You can view the full text of our UK and World economies quarterly forecasts, taken from our National Institute Economic Review. Data is available from November 2018.
In July 2018, following the introduction of a monthly GDP estimate by the ONS, we started a monthly tracker on the same day. The ONS estimate has a two month lag. NIESR supplemented this by continuing to provide an estimate for the previous month's GDP and, in addition, a full forecast for the quarter of publication.
Until June 2018 NIESR produced its own estimates of monthly GDP. An archive of these estimates and the methodology used to produce them is available here.
The ONS produces an estimate of Average Weekly Earnings (AWE) with a lag of at least 40 days after the end of the reference month. From February 2019 NIESR has been producing and publishing short-term predictions for UK Average Weekly Earnings. As with the GDP Tracker, during some months NIESR will publish predictions of earnings some five months ahead of the ONS data release. NIESR’s new Wage Tracker includes predictions for regular pay and bonus payments for the whole economy, as well as forecasts for private and public sectors wages. The Wage Tracker exploits information from key macroeconomic indicators, including labour market trends, building also on information from monthly GDP nowcasts produced by NIESR’s GDP Tracker and survey evidence, such as labour costs in the manufacturing and service sectors from the Bank of England Agents Score.
CPI inflation reflects changes in the prices of thousands of products, some of them quite volatile. Our monthly CPI Tracker looks in detail at changes in the prices of individual products to try to get a measure of underlying inflation. It builds on the work presented in the National Institute Economic Review, which constructs a measure of trimmed mean inflation based on the goods and services prices that underlie the consumer price index.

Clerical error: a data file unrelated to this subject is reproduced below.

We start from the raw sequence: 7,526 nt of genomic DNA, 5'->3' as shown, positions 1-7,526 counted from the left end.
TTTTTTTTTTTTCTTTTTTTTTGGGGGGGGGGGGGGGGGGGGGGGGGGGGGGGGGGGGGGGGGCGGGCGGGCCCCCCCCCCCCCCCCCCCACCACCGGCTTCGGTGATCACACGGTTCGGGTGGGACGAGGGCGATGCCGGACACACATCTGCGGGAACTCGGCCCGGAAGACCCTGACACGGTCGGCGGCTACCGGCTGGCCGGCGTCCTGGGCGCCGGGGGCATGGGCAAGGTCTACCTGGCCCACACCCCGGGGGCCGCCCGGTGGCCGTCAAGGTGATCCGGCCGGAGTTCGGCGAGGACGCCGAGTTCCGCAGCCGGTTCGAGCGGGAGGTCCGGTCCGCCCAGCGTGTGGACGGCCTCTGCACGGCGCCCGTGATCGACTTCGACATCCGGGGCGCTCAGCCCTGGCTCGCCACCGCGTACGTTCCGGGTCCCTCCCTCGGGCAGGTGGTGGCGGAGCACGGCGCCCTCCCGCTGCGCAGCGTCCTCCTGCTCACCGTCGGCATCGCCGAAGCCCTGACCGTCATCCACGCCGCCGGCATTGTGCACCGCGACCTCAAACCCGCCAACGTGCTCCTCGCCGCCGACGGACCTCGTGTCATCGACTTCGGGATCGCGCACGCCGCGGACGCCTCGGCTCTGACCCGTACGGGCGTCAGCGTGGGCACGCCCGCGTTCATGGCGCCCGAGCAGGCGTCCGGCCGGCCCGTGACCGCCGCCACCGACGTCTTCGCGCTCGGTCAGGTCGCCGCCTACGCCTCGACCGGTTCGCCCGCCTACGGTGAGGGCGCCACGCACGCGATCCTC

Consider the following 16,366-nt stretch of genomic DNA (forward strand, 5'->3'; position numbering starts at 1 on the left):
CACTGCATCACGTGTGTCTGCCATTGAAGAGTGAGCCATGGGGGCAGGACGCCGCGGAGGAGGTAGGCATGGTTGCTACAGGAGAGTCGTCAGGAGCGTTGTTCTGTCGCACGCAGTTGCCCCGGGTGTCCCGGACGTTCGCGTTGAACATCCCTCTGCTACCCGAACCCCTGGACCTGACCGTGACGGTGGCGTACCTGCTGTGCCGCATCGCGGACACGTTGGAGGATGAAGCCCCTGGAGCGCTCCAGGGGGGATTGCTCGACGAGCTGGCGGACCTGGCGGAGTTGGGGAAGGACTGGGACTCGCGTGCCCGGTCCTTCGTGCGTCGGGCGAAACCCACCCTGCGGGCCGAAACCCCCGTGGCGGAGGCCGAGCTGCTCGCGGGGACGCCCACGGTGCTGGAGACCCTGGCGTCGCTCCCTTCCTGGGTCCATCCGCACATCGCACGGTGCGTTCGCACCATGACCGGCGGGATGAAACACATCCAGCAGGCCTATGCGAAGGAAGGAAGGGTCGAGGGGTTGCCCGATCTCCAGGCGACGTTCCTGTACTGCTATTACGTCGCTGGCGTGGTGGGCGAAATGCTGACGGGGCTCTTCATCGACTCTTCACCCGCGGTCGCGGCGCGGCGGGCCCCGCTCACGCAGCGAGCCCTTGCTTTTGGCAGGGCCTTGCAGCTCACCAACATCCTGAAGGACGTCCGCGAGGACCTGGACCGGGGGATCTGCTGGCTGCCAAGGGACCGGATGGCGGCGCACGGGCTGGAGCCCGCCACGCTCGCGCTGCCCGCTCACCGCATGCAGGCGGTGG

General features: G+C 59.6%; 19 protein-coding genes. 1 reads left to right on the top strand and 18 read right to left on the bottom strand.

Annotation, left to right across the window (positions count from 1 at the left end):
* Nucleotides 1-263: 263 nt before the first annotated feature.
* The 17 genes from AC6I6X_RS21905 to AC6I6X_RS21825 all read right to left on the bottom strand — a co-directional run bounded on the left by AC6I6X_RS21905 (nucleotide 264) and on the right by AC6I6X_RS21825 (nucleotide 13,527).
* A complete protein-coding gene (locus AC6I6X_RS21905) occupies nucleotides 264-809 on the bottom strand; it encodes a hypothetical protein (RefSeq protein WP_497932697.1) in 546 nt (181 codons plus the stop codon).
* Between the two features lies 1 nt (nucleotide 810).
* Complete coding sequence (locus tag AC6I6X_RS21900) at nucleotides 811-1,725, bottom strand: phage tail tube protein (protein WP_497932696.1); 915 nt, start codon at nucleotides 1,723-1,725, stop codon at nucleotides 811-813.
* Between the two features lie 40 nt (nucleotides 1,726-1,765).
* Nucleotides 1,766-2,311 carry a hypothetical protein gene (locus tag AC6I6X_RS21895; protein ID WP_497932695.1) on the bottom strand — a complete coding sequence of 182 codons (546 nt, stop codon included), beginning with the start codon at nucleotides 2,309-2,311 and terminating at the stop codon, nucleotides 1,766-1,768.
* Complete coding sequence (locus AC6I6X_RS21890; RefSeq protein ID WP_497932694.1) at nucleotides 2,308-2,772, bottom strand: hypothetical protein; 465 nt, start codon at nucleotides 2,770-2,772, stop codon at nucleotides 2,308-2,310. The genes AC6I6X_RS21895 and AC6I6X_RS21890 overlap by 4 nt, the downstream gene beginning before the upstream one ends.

When the output is brought together, Institute staff start to make some sense of what has happened and think about what might happen. The main tool for forecasting is the National Institute Global Econometric Model (NiGEM) but many other models are used to check assumptions and cross-validate projections. Details of subscription rates can be found on the NiGEM site.
The Institute is at the centre of the national debate on the measurement and understanding of business cycle fluctuations. We start this process at the fundamental level. The UK has some excellent long run data on economic progress and some of the basic facts of business cycle peak and troughs have been explored in earlier work at the Institute. Chadha and Nolan (2002) explored the long run of the UK business cycle and presented some stylised facts on duration and the cyclical behaviour of macroeconomic aggregates.
The National Institute estimates a daily series of premia in sovereign bond yields for the Advanced EMU, UK and US economies.
In May 2019 we launched a new Business Conditions Forum, comprising of chief economists and senior economists from major survey organisations, economists from the official sector, and NIESR economists with a special interest in the UK. The meetings, which will be held quarterly, will build on NIESR’s monthly Trackers for GDP growth and labour earnings by contextualising the quantitative results of the nowcast with the results of business surveys.
After each meeting (conducted under the Chatham House Rule) a summary of main findings will be produced and published under the tab on the left hand side